happily inefficient

i am bothered by the word “efficiency.”  it is fingernails on the chalkboard for me.  i am almost equally bothered by the word “excellence.”  they are two of the most popular buzzwords in current church culture (thankfully, i think we’ve outgrown “relevant”).  efficiency is defined as “the ability to accomplish a job with a minimum expenditure of time and effort.”  at what point did we decide the church needed to be efficient?  doesn’t the bible teach that trials and difficulties (i.e.: “time and effort”) are not to be strategically eliminated, but embraced as our path to spiritual maturity? (james 1:2-4)

i’ve seen lazy pastors in my life and i zealously guard myself against my natural tendency toward complacency.  but what were we thinking when we started teaching time management at church leadership conferences?  are we suggesting that a better manager makes a better minister?  and is it possible that we have brushed aside some of our most cherished values in favor of bigger and better and “more successful”?

in “the sacred romance,” brent curtis and john eldredge write:

On the outside, there is the external story of our lives.  This is the life everyone sees, our life of work and play and church, of family and friends, paying bills, and growing older.  Our external story is where we carve out the identity most others know…There is a spiritual dimension to this external world  in our desire to do good works, but communion with God is replaced by activity for God.  There is little time in this outer world for deep questions.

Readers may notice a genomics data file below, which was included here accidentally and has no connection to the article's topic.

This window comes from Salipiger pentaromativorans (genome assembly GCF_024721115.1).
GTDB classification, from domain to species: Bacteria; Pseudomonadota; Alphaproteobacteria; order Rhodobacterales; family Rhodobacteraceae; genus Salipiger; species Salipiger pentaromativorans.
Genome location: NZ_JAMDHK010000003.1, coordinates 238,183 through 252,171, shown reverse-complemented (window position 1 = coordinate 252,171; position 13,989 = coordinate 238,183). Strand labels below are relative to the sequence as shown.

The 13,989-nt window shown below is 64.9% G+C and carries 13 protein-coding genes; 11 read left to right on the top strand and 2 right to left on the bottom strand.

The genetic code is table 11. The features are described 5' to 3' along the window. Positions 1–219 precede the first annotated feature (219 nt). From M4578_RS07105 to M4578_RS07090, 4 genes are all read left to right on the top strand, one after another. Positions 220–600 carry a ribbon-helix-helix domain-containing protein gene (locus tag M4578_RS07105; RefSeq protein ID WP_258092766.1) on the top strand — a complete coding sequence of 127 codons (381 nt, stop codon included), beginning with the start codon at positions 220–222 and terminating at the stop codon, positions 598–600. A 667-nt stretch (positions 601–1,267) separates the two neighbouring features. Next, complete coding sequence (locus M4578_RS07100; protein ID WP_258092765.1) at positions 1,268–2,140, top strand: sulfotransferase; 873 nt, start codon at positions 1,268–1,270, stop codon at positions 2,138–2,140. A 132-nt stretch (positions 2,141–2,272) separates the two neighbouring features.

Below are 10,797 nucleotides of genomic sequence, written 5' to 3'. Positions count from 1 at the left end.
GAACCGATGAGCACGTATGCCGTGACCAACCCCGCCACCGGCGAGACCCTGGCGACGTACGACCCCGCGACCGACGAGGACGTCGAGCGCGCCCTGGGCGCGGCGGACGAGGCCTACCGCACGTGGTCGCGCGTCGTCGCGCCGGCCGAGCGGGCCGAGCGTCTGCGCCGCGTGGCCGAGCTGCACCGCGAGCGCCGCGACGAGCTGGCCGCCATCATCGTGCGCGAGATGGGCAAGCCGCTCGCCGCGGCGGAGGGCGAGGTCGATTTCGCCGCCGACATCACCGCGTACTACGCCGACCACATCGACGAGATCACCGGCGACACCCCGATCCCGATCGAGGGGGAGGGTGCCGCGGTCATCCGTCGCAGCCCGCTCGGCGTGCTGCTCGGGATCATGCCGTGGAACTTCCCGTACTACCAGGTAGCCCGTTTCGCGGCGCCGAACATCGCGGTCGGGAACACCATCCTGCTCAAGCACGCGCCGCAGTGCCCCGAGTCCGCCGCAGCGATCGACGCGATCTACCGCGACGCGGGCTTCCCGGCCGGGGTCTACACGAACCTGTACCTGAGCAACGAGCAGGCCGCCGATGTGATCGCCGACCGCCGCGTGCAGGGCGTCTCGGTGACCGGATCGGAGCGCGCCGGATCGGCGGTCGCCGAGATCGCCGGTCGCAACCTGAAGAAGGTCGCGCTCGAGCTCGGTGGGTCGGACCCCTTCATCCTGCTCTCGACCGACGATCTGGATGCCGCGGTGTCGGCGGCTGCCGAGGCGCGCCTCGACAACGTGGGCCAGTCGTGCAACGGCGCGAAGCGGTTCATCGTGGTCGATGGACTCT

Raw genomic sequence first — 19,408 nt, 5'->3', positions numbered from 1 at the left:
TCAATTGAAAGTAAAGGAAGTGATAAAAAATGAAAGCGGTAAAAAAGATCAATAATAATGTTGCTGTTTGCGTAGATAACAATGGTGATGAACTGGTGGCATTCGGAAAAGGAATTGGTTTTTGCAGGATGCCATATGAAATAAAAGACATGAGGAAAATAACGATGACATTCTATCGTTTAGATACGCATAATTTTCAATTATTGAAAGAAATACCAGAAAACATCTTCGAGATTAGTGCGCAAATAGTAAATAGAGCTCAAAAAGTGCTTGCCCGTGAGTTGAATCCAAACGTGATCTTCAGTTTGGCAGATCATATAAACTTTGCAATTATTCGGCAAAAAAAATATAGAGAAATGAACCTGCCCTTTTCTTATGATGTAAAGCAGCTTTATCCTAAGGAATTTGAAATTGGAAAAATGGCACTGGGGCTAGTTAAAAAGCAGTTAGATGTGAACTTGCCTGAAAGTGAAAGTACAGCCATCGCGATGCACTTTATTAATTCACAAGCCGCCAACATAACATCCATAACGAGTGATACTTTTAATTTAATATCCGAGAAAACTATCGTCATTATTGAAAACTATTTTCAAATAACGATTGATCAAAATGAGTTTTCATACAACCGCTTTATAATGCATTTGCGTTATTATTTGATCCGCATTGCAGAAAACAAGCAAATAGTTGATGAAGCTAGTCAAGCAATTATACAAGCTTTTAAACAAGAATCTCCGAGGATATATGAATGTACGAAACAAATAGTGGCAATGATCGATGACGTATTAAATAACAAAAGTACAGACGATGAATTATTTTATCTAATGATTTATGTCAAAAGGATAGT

The inner life, the story of our heart, is the life of deep places within us, our passion and dreams, our fears and our deepest wounds.  It is the unseen life, the mystery within–what Buechner calls our “shimmering self.”  It cannot be managed like a corporation.  The heart does not respond to principles and programs; it seeks not efficiency, but passion…It is why Jesus so often taught and related to people by telling stories and asking questions.  His desire was not to engage their intellects but to capture their hearts.

i love that line, “The inner life…cannot be managed like a corporation...it seeks not efficiency, but passion.”

the pharisees were champions at all things intellectual.  they were on top of their game: technically perfect, majoring in “efficiency” and “excellence.”  jesus, however, could not stay on schedule.  when people were expecting him, he often got up early and disappeared for hours at a time.   sometimes he stayed up too late hanging with his peeps.  he patiently shared the truth with condescending religious leaders who despised him…not a terribly efficient use of his time.

it’s a good thing we’ve figured out a better way.





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